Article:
Wednesday, November 9, 2016

1 Was By Sea, 2 Was By Land - Calibirdication Day 10

Summon out the rain clouds
Someone should hear how loud we sing
Blinded by the notion
Of fog in an ocean, all around
Oh Monterey
How can I say
I'll always stay
And slip away

Today's birding was planned around birding the Monterey vicinity, and visiting the world famous aquarium. We started out by heading to the Esplanade Park, where Lisa had scouted an eburd spot for us to hit. On the way we passed a small pond and got Pied-billed Grebe, a nice get for the day.

This park was a few blocks of greenery in the center of the road between the quaint houses that make up Pacific Grove. It was quite nice to walk around the neighborhood and find birds in the park and in the yards of the houses as well. 

Nuttall's Woodpecker was a save for the trip, and it didn't hurt that it cooperated nicely. Another nice bird here was Townsend's Warbler, as well as Yellow Warbler. We saw more of the usual suspects and then moved over to the rocky shoreline and walked our way towards Asilomar.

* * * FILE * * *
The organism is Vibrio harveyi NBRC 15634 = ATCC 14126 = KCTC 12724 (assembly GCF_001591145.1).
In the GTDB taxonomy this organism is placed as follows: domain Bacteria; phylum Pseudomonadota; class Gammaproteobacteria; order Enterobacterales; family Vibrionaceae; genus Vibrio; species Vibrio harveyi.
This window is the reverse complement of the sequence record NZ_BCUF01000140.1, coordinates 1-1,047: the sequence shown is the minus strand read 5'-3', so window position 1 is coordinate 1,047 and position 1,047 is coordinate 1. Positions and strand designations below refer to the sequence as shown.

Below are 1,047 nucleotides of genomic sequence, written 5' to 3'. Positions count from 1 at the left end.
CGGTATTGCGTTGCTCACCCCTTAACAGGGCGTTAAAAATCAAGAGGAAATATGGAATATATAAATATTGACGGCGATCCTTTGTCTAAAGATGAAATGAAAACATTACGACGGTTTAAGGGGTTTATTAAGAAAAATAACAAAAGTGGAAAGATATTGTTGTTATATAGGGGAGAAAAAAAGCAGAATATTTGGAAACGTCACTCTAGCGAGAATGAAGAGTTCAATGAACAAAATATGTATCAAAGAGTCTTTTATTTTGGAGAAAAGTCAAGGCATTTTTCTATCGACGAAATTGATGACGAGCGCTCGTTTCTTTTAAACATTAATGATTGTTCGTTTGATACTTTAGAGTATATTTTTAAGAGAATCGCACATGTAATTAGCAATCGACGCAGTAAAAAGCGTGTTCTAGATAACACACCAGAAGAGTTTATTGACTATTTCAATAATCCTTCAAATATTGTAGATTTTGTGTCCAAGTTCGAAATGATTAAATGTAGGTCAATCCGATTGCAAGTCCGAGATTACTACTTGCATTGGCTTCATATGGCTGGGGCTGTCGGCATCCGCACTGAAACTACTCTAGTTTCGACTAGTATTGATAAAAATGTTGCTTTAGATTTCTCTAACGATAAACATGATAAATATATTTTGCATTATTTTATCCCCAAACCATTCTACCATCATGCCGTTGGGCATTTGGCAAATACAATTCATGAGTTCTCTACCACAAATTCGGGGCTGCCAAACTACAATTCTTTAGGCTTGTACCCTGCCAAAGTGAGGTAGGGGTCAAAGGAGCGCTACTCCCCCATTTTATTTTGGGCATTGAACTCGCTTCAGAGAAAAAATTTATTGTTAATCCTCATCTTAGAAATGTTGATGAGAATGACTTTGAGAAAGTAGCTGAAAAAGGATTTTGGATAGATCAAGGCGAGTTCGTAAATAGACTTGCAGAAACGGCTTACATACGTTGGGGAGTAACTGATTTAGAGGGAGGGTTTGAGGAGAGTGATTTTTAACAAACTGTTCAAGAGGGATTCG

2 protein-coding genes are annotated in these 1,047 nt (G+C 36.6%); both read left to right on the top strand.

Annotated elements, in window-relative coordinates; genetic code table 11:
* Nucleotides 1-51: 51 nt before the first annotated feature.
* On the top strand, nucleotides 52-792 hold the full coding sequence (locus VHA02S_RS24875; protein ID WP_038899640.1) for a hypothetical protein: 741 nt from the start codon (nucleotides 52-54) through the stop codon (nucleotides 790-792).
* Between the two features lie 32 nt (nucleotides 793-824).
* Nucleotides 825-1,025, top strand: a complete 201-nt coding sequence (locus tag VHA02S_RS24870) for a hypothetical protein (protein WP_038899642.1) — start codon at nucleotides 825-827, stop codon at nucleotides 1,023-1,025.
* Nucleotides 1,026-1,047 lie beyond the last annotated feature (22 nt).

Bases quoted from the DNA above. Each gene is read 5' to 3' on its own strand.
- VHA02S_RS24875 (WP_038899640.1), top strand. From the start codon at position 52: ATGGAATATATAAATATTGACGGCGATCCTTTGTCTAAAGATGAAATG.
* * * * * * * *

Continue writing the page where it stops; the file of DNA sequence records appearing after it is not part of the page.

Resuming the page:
Arlene and I mused over the rugged beauty of the shoreline and compared it to Maine's coast while Lisa in her typically overly enthusiastic deportment mentioned that she wanted to find Black Oystercatchers. I said: 'gimme a minute'.

I think it took six minutes, but find one I did, and then two more. Striking bird, nice lifer for Arlene. And then in the same vicinity I spotted Marbled Godwit, and Surf Bird: the latter so named because its call sounds like "gnarly dude". 

Hidden a bit but visible nonetheless was a Wandering Tattler which afforded us much better looks than the first one we had at the start of the trip, and Black-bellied Plover.The later was much more photographically cooperative than the aforementioned.